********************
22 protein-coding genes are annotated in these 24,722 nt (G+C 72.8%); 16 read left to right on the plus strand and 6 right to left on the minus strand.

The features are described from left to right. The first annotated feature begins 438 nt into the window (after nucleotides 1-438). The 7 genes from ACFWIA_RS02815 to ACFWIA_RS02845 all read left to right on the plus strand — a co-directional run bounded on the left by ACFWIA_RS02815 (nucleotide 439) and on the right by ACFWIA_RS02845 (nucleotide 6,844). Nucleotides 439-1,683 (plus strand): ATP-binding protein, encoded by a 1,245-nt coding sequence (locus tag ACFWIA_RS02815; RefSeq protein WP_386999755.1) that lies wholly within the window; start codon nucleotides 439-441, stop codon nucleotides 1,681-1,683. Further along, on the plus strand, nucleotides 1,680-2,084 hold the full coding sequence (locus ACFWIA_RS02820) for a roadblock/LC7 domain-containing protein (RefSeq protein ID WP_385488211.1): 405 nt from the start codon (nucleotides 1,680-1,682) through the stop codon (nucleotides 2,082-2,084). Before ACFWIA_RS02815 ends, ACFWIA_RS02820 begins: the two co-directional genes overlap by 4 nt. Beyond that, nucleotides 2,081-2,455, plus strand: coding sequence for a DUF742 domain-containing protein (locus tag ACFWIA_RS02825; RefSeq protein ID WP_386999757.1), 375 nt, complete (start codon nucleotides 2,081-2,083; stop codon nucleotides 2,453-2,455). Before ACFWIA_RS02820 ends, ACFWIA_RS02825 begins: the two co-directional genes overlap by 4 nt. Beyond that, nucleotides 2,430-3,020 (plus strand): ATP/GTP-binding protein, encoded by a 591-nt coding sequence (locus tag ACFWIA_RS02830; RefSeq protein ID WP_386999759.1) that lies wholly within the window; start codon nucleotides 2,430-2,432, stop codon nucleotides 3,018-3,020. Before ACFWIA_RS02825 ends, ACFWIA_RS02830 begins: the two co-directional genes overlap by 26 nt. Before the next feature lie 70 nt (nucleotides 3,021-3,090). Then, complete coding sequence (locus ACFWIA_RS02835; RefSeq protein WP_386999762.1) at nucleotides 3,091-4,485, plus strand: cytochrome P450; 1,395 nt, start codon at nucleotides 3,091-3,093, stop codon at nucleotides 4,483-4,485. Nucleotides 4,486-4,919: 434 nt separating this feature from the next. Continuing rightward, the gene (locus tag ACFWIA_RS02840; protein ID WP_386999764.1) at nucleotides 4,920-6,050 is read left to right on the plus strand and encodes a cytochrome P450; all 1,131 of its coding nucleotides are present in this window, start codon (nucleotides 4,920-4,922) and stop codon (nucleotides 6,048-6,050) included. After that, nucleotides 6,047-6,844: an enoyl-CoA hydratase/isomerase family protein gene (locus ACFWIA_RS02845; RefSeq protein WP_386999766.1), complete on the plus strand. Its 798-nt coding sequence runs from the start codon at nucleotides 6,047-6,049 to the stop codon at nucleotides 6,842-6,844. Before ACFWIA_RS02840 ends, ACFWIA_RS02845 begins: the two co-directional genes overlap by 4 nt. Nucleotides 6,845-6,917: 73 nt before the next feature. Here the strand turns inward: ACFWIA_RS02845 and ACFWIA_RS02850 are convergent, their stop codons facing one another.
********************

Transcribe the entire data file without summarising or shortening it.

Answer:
22 protein-coding genes are annotated in these 24,722 nt (G+C 72.8%); 16 read left to right on the plus strand and 6 right to left on the minus strand.

The features are described from left to right. The first annotated feature begins 438 nt into the window (after nucleotides 1-438). The 7 genes from ACFWIA_RS02815 to ACFWIA_RS02845 all read left to right on the plus strand — a co-directional run bounded on the left by ACFWIA_RS02815 (nucleotide 439) and on the right by ACFWIA_RS02845 (nucleotide 6,844). Nucleotides 439-1,683 (plus strand): ATP-binding protein, encoded by a 1,245-nt coding sequence (locus tag ACFWIA_RS02815; RefSeq protein WP_386999755.1) that lies wholly within the window; start codon nucleotides 439-441, stop codon nucleotides 1,681-1,683. Further along, on the plus strand, nucleotides 1,680-2,084 hold the full coding sequence (locus ACFWIA_RS02820) for a roadblock/LC7 domain-containing protein (RefSeq protein ID WP_385488211.1): 405 nt from the start codon (nucleotides 1,680-1,682) through the stop codon (nucleotides 2,082-2,084). Before ACFWIA_RS02815 ends, ACFWIA_RS02820 begins: the two co-directional genes overlap by 4 nt. Beyond that, nucleotides 2,081-2,455, plus strand: coding sequence for a DUF742 domain-containing protein (locus tag ACFWIA_RS02825; RefSeq protein ID WP_386999757.1), 375 nt, complete (start codon nucleotides 2,081-2,083; stop codon nucleotides 2,453-2,455). Before ACFWIA_RS02820 ends, ACFWIA_RS02825 begins: the two co-directional genes overlap by 4 nt. Beyond that, nucleotides 2,430-3,020 (plus strand): ATP/GTP-binding protein, encoded by a 591-nt coding sequence (locus tag ACFWIA_RS02830; RefSeq protein ID WP_386999759.1) that lies wholly within the window; start codon nucleotides 2,430-2,432, stop codon nucleotides 3,018-3,020. Before ACFWIA_RS02825 ends, ACFWIA_RS02830 begins: the two co-directional genes overlap by 26 nt. Before the next feature lie 70 nt (nucleotides 3,021-3,090). Then, complete coding sequence (locus ACFWIA_RS02835; RefSeq protein WP_386999762.1) at nucleotides 3,091-4,485, plus strand: cytochrome P450; 1,395 nt, start codon at nucleotides 3,091-3,093, stop codon at nucleotides 4,483-4,485. Nucleotides 4,486-4,919: 434 nt separating this feature from the next. Continuing rightward, the gene (locus tag ACFWIA_RS02840; protein ID WP_386999764.1) at nucleotides 4,920-6,050 is read left to right on the plus strand and encodes a cytochrome P450; all 1,131 of its coding nucleotides are present in this window, start codon (nucleotides 4,920-4,922) and stop codon (nucleotides 6,048-6,050) included. After that, nucleotides 6,047-6,844: an enoyl-CoA hydratase/isomerase family protein gene (locus ACFWIA_RS02845; RefSeq protein WP_386999766.1), complete on the plus strand. Its 798-nt coding sequence runs from the start codon at nucleotides 6,047-6,049 to the stop codon at nucleotides 6,842-6,844. Before ACFWIA_RS02840 ends, ACFWIA_RS02845 begins: the two co-directional genes overlap by 4 nt. Nucleotides 6,845-6,917: 73 nt before the next feature. Here the strand turns inward: ACFWIA_RS02845 and ACFWIA_RS02850 are convergent, their stop codons facing one another.